Legislative chaos and 2025 budget, the ECB on alert

    Thu 04 Jul 2024 ▪
    min of reading ▪ by
    Thomas A.

    The legislative elections have increased the risk of political and financial instability in France. The Paris stock exchange has dropped nearly 5% since June 9 to cover the risk of facing instability in economic policies. While the public deficit is already considerable (nearly 5.1% of GDP in 2024), the 2025 budget seems impossible to conclude… Will France be able to hold economically in the coming months?

    “Budget rules must be respected in the EU”

    At the ECB forum in Sintra this Tuesday, July 2, ECB President Christine Lagarde stated that “budget rules must be respected in the EU.” This message to the States comes as France downgrades its deficit forecasts. Moreover, the ECB has spurred a reduction in key interest rates, which should theoretically benefit the States by reducing the interest burden. But the lack of clear budgetary guidance and the lack of control over public finances add risk to the markets. So how can budgetary rules be respected amid the looming political uncertainty?

    The 2025 budget will add volatility to the markets!

    For 2025, the preparation and adoption of the budget promise to be particularly delicate due to political instability. According to the rating agency Fitch, the political context “increases uncertainty about the country’s fiscal consolidation path and the prospects for further economic reforms.” The agency adds, “if no party obtains an absolute majority, it is unclear what a potential coalition government would look like or to what extent it would be stable.” Additionally, the excessive deficit procedure launched by the European Commission is set to constrain the 2025 budget.

    “Furthermore, we expect France to be placed under the excessive deficit procedure this year. In any case, the next administration will be responsible for formulating corrective measures, as well as a medium-term adjustment plan in response to the European Commission’s assessment of debt sustainability within the framework of the reactivated EU budget rules.”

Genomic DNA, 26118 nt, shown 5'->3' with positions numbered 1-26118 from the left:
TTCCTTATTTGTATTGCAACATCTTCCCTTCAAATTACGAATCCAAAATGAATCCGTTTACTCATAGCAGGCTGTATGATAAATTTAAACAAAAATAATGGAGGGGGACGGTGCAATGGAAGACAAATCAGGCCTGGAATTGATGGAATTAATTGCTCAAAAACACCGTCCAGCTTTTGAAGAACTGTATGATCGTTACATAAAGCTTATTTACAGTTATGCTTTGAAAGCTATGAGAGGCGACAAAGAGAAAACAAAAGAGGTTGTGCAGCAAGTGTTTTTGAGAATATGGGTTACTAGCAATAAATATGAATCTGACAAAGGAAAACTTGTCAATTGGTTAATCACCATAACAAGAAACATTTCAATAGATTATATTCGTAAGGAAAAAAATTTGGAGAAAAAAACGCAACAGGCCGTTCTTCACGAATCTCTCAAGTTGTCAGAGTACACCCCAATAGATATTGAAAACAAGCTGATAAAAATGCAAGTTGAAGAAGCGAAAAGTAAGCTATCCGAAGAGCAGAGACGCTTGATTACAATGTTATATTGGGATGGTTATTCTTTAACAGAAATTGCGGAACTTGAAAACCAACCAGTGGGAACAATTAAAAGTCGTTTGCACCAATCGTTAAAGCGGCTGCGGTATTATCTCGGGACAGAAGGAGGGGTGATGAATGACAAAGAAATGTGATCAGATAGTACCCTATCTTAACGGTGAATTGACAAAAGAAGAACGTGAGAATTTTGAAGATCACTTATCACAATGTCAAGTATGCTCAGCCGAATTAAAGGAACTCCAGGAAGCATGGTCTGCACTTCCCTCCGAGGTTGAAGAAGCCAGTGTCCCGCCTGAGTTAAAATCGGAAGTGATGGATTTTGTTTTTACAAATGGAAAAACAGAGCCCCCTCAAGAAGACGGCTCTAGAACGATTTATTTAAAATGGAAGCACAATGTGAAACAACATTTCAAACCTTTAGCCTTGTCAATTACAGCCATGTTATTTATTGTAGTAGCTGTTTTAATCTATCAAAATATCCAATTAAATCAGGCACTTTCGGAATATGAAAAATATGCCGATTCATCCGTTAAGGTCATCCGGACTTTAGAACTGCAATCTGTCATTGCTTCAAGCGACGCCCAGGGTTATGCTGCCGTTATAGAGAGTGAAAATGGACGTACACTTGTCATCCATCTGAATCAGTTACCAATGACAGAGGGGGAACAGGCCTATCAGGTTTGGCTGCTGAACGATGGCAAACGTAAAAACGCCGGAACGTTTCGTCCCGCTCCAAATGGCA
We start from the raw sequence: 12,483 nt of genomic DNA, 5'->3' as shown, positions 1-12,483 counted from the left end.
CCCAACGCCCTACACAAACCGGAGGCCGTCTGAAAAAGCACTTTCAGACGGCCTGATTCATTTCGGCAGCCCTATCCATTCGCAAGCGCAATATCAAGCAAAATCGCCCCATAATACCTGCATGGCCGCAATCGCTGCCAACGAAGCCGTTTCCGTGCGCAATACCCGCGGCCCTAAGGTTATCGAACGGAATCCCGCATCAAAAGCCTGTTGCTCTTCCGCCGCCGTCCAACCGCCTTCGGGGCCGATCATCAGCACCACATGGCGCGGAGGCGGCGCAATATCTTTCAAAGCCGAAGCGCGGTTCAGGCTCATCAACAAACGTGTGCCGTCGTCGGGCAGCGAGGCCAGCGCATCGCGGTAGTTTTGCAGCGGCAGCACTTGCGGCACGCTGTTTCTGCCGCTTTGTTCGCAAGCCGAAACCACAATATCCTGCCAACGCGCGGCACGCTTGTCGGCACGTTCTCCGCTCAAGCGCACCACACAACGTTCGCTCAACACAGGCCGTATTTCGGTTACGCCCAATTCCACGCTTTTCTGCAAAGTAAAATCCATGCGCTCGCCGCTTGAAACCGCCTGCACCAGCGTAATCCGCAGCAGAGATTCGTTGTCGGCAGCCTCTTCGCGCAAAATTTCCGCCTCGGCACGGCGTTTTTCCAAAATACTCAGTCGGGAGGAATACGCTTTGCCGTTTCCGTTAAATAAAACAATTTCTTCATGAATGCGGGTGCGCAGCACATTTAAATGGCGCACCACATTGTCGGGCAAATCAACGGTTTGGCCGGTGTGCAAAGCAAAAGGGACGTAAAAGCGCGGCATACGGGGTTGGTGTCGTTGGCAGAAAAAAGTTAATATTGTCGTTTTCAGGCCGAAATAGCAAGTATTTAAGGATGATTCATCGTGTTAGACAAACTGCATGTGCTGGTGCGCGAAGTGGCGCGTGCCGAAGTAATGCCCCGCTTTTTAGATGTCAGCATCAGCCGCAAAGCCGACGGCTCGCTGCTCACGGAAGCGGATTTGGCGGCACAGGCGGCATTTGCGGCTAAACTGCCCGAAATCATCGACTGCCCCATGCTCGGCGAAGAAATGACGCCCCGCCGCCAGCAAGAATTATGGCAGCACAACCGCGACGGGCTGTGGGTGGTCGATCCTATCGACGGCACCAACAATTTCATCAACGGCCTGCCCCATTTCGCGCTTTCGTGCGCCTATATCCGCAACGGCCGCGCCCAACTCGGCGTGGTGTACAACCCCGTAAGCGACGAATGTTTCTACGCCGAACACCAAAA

France’s Snap Election Heightens Fiscal and Reform Uncertainty (

    The ECB to limit risks?

    In 2009, the Greek debt crisis was about to erupt. The crisis was triggered by high budget deficits and unsustainable public debt. Added to this were questionable fiscal practices. As a result, interest rates on Greek bonds skyrocketed, making it impossible for Greece to refinance its debt. The risk was exponential.

    To avoid a default, Greece received several bailout plans from the Troika (European Commission, European Central Bank – ECB, and International Monetary Fund – IMF). These interventions totaled over 260 billion euros. In exchange, Greece had to implement severe austerity measures, including budget cuts, tax hikes, and structural reforms.

    In the case of France, such a scenario would heavily endanger the euro. So far, the euro is relatively stable and shows relative confidence despite the clear withdrawal of speculative investors. The ECB Vice-President, Luis de Guindos, considered that the recent rate increase was not sufficient to prompt intervention by the Central Bank. Consequently, this statement also indicates that the ECB can be attentive and active in case of a fiscal slippage. Recall that the ECB holds nearly 20% to 30% of all sovereign bonds in the euro area. Finally, in a recent paper, Reuters specifies that the ECB has no intention of discussing emergency purchases of French bonds.

    “European Central Bank policymakers have no intention of discussing emergency French bond purchases and still believe it is up to French policymakers to reassure investors frightened by the prospect of a far-right government, five sources told Reuters.”